“And then the tyres have changed as well. I think the extreme wet tyres that we had, I remember those days made it easier for us to race in very, very wet conditions with a lot of water on the track.”

Fernando Alonso, Alpine A521

Fernando Alonso, Alpine A521

Photo by: Charles Coates / Motorsport Images

Alonso agreed with Vettel’s conclusions, and reckoned that the current generation of Pirelli wet weather rubber have very different characteristics from those used in the past.

"Tyres is the biggest thing that changed over the years,” said the Spaniard.

Read Also:

“I think the cars, for whatever reason, or the new aerodynamic rules, they have more spray when you are running behind people, and our tyres are wider now than what they were in 2007.

“Probably the extreme tyres were a little bit stronger back then. Maybe the size of the tyre was helping for the aquaplaning.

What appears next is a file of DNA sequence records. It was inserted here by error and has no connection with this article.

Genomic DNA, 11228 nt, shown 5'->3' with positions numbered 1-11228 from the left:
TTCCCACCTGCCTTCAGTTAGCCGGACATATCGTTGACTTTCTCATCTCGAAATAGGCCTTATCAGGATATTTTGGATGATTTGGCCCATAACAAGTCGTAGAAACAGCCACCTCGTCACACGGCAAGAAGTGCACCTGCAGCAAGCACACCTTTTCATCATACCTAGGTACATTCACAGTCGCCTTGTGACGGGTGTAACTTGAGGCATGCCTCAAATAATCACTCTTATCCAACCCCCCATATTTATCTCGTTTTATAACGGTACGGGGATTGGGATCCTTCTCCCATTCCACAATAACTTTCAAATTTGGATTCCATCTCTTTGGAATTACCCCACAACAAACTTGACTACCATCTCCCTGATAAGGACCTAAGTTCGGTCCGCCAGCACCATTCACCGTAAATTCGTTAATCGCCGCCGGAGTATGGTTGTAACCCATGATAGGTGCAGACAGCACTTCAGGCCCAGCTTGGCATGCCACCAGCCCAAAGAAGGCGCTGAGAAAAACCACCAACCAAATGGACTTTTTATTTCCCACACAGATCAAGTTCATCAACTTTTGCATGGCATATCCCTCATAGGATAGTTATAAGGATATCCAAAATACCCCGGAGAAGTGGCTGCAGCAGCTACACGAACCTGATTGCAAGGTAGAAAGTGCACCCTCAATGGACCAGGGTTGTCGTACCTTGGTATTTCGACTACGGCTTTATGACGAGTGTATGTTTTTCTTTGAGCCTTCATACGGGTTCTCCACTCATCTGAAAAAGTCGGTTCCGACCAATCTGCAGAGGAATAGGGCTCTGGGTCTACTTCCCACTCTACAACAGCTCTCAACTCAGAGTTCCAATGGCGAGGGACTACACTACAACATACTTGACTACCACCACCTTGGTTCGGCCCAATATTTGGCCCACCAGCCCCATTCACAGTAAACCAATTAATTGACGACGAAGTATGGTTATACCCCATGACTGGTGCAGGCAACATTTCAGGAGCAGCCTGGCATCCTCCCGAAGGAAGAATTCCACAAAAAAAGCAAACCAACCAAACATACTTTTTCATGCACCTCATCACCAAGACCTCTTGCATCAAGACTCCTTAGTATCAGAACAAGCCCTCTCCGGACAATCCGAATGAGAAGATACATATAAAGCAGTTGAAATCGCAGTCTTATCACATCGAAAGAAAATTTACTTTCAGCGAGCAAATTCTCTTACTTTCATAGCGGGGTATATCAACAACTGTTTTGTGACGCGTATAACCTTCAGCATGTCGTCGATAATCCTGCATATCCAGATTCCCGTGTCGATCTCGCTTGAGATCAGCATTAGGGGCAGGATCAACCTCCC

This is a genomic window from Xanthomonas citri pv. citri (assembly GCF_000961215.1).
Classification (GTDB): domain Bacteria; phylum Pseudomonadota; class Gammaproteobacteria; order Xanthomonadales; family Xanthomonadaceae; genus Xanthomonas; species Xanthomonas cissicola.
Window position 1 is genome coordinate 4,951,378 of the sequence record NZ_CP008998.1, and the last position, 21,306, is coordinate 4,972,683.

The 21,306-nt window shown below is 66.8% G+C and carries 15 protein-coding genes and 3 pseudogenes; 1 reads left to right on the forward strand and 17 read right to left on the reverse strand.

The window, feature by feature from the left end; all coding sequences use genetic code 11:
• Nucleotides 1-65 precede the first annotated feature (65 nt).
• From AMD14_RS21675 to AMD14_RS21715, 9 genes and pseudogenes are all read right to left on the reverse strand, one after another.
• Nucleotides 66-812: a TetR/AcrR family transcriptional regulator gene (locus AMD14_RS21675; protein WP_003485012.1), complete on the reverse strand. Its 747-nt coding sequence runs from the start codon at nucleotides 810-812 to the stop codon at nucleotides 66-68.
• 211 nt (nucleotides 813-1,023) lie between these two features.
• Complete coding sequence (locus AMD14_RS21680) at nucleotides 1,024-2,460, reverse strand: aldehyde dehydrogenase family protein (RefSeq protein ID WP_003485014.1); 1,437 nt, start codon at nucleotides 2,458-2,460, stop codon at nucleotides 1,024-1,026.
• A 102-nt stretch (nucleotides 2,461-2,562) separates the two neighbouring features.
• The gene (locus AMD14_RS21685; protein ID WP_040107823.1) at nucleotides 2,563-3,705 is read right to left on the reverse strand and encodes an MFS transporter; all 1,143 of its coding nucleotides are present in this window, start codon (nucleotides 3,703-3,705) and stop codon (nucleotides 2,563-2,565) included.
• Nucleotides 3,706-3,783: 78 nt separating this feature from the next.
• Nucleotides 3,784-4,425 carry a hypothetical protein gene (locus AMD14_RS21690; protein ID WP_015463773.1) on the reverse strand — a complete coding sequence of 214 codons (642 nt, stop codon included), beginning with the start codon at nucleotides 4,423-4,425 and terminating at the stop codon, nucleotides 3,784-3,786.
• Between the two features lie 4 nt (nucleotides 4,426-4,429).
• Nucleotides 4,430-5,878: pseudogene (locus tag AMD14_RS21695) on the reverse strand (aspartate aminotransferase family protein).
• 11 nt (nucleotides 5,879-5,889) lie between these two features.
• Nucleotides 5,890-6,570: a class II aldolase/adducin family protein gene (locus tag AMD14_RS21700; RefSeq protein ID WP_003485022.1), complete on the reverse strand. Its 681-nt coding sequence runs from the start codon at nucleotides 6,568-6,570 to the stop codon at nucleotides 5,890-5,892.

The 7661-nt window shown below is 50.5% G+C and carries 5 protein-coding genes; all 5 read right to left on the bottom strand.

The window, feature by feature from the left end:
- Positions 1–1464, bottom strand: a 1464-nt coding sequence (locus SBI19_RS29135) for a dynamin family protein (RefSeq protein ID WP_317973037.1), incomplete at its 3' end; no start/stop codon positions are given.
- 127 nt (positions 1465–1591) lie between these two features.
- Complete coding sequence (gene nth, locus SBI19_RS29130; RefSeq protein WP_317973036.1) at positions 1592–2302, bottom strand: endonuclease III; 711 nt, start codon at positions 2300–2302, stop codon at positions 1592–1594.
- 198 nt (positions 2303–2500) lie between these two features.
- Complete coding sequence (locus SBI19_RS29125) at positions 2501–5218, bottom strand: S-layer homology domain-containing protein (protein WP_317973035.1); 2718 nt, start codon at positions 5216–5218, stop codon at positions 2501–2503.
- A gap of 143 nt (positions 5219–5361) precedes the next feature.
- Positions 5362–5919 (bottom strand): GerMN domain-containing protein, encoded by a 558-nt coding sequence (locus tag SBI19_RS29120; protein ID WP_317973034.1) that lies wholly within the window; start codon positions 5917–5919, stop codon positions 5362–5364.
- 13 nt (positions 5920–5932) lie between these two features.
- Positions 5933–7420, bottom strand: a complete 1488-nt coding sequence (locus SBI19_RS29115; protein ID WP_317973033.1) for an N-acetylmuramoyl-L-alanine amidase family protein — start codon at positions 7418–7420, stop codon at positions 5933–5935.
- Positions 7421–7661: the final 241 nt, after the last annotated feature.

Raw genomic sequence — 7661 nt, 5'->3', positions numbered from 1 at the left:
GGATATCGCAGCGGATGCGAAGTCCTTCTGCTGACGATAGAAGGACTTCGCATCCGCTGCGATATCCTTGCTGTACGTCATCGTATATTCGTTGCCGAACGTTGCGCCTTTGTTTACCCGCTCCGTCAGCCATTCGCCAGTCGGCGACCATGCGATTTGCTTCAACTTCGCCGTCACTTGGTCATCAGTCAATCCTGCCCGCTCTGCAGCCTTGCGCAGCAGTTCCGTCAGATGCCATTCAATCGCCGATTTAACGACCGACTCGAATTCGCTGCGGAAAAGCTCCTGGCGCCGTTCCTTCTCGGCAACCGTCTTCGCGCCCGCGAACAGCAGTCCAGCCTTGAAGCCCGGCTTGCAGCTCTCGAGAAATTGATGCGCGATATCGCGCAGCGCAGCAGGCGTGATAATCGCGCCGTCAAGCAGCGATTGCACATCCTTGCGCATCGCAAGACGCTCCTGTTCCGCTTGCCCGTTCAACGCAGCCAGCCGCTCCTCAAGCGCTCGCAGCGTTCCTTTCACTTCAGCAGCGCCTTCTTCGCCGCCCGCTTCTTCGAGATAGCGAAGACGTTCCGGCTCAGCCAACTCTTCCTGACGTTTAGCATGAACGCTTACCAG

“Plus there is the nature of the circuit. I think Spa being at that high speed, with these long straights, the spray was holding there for a long time.

“So I think the conditions were not suitable to race. It was [only] a matter of time that a big accident could happen. And I think the FIA wanted to avoid that. That was the right call.

“Giving the points, this is a different thing. I totally disagree with that. But the conditions to not race, I totally agree.”

Additional reporting by Luke Smith

shares
comments

Related video

Russell knows where he'll drive for F1 2022, was informed before Spa

Previous article

Russell knows where he'll drive for F1 2022, was informed before Spa

Next article

F1 drivers call for fans to minimise flare usage at Dutch GP